Overwatch creators explain they didn’t use King’s ‘creepy’ diversity charts
On May 12, the Activision Blizzard newsroom published a blog post titled King’s diversity space tool: a leap forward for inclusion in gaming. It explained that King, the Candy Crush developer acquired by Activision Blizzard in 2016, had been working since that year alongside the MIT Game Lab to make software that would “create and monitor guidelines for character conception and creation” to identify how diverse a set of character designs are.
This software, called Diversity Space Tool, was demonstrated with radar graphs showing breakdowns of the attributes of characters from Overwatch, in particular Ana, who was apparently given scores of 7 out of 10 for culture, race, and age, but 0 for body type and sexual orientation.
The post explained the Diversity Space Tool had been “tested by developer teams working on Call of Duty: Vanguard”, with Alayna Cole of Sledgehammer Games quoted saying, “we’re going to use that data going forward into the next games that we’re working on”. The post then claimed, “The Overwatch 2 team at Blizzard has also had a chance to experiment with the tool, with equally enthusiastic first impressions.”
The Diversity Space Tool was widely criticized online, with many pointing out the bureaucratic oddity of “creating a tool when you could just hire diverse designers and listen to them“. It’s also a bizarre way of going about it, instantly raising a lot of questions. The scale has as its zero-point the typical middle-class white cis male videogame protagonist, but how exactly do you score something like ‘race’ out of 10? Is someone at King using a color chart to measure exactly how dark characters’ skin tones are? Where do Overwatch’s robot and hamster characters fit on these scales exactly? Who needs a mathematical breakdown to point out Overwatch didn’t have any Black women in its roster at launch?
An update on May 13 tried to address some of the criticism, adding an editor’s note explaining “the Diversity Space Tool–currently in beta–was designed as an optional supplement to the hard work and focus our teams already place on telling diverse stories with diverse characters, but decisions regarding in-game content have been and will always be driven by development teams.” The update also removed the graphics (which I saved and have embedded in this article), and any mention of Call of Duty: Vanguard or Overwatch.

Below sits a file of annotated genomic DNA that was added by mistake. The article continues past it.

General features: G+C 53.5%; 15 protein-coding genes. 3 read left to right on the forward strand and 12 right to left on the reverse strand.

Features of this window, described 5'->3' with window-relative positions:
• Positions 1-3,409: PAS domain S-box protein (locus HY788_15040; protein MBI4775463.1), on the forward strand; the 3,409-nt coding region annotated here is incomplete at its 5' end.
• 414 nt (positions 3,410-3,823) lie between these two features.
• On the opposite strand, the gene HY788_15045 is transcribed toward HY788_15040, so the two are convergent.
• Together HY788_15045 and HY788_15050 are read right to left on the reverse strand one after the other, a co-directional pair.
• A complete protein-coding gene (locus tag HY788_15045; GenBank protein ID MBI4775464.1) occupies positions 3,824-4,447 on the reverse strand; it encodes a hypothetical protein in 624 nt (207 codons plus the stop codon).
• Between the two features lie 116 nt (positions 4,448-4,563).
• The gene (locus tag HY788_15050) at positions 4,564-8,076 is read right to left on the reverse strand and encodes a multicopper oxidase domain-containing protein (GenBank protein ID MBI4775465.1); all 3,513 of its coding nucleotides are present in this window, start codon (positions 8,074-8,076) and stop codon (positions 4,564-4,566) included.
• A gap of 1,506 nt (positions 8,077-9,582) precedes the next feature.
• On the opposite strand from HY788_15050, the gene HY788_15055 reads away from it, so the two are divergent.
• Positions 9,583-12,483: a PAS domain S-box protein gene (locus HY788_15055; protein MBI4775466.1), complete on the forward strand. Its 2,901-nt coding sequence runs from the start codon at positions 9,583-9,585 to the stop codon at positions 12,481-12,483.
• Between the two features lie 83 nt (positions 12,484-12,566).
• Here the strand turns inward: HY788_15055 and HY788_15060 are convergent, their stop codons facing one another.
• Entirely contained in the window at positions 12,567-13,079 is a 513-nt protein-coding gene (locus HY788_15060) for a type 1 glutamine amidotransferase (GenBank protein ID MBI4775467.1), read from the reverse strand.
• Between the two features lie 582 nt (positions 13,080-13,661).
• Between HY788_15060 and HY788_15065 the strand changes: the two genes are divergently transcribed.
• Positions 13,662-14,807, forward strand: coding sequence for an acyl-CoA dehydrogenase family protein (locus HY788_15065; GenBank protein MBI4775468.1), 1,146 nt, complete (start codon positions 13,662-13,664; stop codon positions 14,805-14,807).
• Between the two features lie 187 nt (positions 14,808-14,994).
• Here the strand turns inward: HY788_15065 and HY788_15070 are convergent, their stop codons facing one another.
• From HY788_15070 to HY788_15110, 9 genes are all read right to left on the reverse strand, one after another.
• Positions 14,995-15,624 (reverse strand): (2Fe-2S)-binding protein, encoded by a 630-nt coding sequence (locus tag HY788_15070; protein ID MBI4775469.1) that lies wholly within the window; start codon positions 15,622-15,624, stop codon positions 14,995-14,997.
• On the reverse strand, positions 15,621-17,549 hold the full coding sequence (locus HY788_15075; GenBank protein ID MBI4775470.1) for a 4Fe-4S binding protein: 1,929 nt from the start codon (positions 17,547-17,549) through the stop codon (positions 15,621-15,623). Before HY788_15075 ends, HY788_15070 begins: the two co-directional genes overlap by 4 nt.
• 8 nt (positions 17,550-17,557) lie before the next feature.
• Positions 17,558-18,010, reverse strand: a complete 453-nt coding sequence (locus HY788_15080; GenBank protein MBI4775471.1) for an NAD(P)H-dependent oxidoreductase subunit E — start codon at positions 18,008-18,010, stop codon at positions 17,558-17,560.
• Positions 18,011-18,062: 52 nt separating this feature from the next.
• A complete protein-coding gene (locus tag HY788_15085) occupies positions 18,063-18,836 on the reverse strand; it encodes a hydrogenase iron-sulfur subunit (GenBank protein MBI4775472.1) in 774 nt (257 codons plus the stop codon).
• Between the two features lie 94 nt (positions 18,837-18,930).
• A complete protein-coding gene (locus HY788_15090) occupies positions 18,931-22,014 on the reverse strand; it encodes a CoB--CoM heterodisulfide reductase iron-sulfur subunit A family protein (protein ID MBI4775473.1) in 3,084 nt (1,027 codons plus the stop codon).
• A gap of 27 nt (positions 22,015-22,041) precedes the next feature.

Dylan Snyder, senior game designer of Overwatch 2, said on Twitter that “the portion about Overwatch 2 was removed mostly because we’re not using it and didn’t know it existed until yesterday.” He followed up by saying that while he’s been working on Overwatch 2, “I’ve met nothing but genuine, wonderful people who not only want to make an amazing game, but are also incredibly open-minded and laser focused on making good on the inclusive world that Overwatch promises. This has been such a punch to the gut for us.”
Overwatch character artist Melissa Kelly also commented on the post, saying, “God I swear our own company tries so hard to slaughter any good will the actual devs who make the game have built” and “Overwatch doesn’t even use this creepy distopian [sic] chart, our writers have eyes. The artists: have eyes. Producers, directors, etc, as far as I know also all have eyes”.
The observation that videogame protagonists frequently draw from a narrow set of options isn’t new. “Kids love brown-haired 30-something white males” is now a venerable meme from a time when players complained about games being full of identikit gruff bros instead of complaining the women weren’t hot enough.
Apparently the galaxy-brain corporate response to this complaint was to spend six years working on a program that farts out radar charts measuring how mathematically progressive a game’s cast is, then crow about it on the internet without even running it by the people making the game whose characters were borrowed to demonstrate how great it is.